State must look at both sides of the ledger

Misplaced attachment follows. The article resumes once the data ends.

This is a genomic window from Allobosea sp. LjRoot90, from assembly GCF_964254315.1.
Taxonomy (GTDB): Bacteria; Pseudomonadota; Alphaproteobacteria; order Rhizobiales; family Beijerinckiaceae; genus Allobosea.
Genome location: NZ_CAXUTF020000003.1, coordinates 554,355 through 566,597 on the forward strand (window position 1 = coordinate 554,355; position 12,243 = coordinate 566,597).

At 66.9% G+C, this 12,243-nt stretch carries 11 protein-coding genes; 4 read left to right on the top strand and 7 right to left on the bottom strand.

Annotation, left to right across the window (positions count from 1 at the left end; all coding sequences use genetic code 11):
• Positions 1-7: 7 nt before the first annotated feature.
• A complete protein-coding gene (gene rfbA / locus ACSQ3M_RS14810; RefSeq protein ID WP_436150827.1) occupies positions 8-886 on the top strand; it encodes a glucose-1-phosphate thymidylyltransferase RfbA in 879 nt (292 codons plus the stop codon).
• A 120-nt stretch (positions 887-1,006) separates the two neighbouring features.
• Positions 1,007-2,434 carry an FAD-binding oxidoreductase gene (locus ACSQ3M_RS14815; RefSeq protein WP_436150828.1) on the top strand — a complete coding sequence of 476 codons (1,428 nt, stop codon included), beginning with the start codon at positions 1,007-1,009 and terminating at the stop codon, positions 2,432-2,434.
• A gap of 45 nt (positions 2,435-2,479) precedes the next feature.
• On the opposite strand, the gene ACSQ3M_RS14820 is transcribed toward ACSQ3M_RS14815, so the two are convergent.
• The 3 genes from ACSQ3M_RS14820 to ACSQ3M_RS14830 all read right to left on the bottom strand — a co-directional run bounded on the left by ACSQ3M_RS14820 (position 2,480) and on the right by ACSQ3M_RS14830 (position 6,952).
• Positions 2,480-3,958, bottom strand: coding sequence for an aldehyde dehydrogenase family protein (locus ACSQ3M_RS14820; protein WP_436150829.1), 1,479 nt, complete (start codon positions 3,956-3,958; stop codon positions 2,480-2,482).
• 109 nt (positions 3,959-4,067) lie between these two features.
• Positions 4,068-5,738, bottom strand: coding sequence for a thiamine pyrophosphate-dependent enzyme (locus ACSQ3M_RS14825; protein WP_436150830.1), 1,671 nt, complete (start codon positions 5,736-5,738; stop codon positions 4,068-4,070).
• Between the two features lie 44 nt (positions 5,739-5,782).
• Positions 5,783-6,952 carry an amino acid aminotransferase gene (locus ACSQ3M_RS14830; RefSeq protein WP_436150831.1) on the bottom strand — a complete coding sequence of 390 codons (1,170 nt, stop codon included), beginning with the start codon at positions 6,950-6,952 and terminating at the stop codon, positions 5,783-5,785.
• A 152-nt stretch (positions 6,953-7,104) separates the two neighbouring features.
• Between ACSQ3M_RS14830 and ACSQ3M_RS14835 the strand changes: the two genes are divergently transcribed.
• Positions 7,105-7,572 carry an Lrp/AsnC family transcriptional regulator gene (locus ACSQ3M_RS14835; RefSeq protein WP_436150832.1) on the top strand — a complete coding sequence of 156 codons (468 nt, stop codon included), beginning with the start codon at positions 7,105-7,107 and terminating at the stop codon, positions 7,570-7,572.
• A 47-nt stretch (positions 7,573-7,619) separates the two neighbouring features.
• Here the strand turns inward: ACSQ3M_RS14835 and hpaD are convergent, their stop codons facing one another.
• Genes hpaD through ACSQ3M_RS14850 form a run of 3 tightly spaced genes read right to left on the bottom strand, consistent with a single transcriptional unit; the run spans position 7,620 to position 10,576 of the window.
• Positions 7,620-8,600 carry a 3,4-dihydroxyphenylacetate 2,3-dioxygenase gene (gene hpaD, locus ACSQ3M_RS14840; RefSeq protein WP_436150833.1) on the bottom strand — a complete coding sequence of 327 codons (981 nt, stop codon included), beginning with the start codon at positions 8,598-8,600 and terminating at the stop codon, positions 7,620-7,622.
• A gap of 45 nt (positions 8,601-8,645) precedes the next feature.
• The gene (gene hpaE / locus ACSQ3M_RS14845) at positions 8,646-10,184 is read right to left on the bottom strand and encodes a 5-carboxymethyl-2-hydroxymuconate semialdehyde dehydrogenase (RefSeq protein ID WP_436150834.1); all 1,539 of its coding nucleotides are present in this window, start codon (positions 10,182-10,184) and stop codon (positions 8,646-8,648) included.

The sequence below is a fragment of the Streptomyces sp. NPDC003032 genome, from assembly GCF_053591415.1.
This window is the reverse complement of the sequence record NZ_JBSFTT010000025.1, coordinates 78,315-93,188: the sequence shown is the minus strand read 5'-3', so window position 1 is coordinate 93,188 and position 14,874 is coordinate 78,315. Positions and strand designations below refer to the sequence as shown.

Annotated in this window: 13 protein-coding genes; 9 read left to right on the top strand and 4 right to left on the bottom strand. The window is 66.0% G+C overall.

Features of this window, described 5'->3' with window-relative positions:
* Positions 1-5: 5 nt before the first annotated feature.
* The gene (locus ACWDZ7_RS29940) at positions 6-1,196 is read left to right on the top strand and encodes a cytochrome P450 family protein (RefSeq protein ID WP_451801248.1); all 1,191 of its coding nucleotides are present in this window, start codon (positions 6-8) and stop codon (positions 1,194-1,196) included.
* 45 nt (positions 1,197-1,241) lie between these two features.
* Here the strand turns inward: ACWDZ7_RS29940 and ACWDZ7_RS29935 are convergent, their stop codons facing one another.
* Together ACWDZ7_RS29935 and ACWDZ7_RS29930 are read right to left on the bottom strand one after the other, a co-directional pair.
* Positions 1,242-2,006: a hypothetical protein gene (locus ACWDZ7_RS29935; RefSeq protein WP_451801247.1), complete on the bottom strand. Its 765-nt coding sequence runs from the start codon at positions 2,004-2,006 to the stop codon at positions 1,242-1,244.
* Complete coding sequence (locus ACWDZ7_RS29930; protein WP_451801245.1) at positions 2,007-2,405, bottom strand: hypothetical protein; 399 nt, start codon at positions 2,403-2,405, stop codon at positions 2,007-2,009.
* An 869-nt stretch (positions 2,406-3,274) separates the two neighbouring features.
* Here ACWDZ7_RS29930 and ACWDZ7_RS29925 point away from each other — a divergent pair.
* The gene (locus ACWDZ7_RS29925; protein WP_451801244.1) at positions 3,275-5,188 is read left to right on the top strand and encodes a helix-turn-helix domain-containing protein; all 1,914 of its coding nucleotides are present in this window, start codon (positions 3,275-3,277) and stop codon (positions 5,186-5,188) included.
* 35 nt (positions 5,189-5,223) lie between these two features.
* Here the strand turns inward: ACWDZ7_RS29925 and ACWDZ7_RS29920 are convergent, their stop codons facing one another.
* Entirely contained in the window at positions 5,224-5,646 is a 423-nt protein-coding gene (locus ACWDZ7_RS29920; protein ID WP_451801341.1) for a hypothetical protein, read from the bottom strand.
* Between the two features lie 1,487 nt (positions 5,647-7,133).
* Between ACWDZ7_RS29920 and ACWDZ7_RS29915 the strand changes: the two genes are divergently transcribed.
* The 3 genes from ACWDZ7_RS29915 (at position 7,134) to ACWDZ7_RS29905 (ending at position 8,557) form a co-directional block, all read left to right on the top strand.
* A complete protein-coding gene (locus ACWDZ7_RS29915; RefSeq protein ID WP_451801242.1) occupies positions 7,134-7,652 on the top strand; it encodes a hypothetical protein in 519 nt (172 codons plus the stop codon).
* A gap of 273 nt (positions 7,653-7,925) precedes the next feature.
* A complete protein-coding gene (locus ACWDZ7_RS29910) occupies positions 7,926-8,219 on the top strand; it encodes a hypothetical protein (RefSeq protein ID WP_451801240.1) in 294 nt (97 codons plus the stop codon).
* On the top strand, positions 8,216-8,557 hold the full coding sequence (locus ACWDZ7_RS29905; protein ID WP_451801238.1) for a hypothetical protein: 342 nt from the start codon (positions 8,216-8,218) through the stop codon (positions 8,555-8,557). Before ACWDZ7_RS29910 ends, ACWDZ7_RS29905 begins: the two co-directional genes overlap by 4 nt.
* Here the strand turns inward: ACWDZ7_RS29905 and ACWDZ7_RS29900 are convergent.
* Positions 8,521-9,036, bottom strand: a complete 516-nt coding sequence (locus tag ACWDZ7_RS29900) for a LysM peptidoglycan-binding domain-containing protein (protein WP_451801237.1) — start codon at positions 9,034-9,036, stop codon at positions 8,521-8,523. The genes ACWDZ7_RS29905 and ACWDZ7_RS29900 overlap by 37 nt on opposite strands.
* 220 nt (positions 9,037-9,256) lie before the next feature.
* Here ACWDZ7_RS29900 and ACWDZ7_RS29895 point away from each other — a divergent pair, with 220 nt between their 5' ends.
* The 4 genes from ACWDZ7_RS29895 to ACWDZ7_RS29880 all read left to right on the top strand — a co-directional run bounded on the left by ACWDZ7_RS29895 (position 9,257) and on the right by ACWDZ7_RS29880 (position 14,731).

The most important thing about the Nov. 2 elections is that they’re over. The close of campaign season means the politicking should stop and the real work of governing begin. We voters might think our job is done, but in fact it is only beginning.It’s time to remind ourselves why we voted, why we have a nation, a state, a county, city or town. We come together as a people to provide for ourselves the things we need that individuals and families can’t provide on their own. We decide to build together the foundations of a strong economy – roads and bridges, schools and colleges, hospitals and clinics, police and fire departments, laws and courts. The generations before us built the foundations of our state. We support them, and they support us.Our state budget is the agreement we reach about what is most important to our state and how we pay for it. The next budget gap is likely to be huge. Exactly how huge matters less than what we’re going to do about it.Hard times mean revenues fall as needs rise. Yet even in good times, our state budget has a built-in gap, because the revenue system, by design, doesn’t raise enough to keep up with rising costs.Of course it’s easy to say, “Cut spending.” Who doesn’t agree that we should only spend what’s necessary, and no more? Who doesn’t advocate efficiency? But needs don’t go away when you don’t meet them – they usually just end up costing more.Take the example of mental illness. Treatment costs money, true. Closing hospital beds saves money, true. But we are paying far more than that, right now, to house sick people in jail. The Department of Corrections is one of the biggest cost drivers in the budget. We are spending the cost of treatment, several times over, to not provide the treatment.Our budget is full of such examples. We need smart spending adjustments, not cuts that cost more than they save.Just as important, we need to acknowledge that cutting or adjusting spending alone is unlikely to bridge the budget gap we face, not if we’re really responsible about keeping the foundations of our economy strong.We need to give our outdated revenue structure the same kind of attention we give the spending side of the ledger. There are efficient and inefficient ways to raise money, just as there are to spend it.In our current revenue system, people who make an average of $14,000 a year pay an average tax rate of 8.3 percent. Those who make an average of $52,000 a year pay an average rate of 6.9 percent. People who make an average of $1.65 million a year pay an average tax rate of 2 percent. Our current fund-raising strategy in New Hampshire asks those with the least to spare to pay the biggest share. It is our job as voters to hold our elected officials accountable for tax reform that will raise enough to fund our state’s needs, with everybody paying their share.Hard times mean hard choices: cut spending, raise revenues, or both. The one thing we cannot afford is to allow our state to wait until midnight, June 30, 2011 – when the next budget must be balanced – to make its most important decisions. It’s up to all of us make sure that everyone we elected to represent us makes the smart, responsible decisions we need for the enduring best interests of our state.Cathy Silber is executive director of the Granite State Fair Tax Coalition.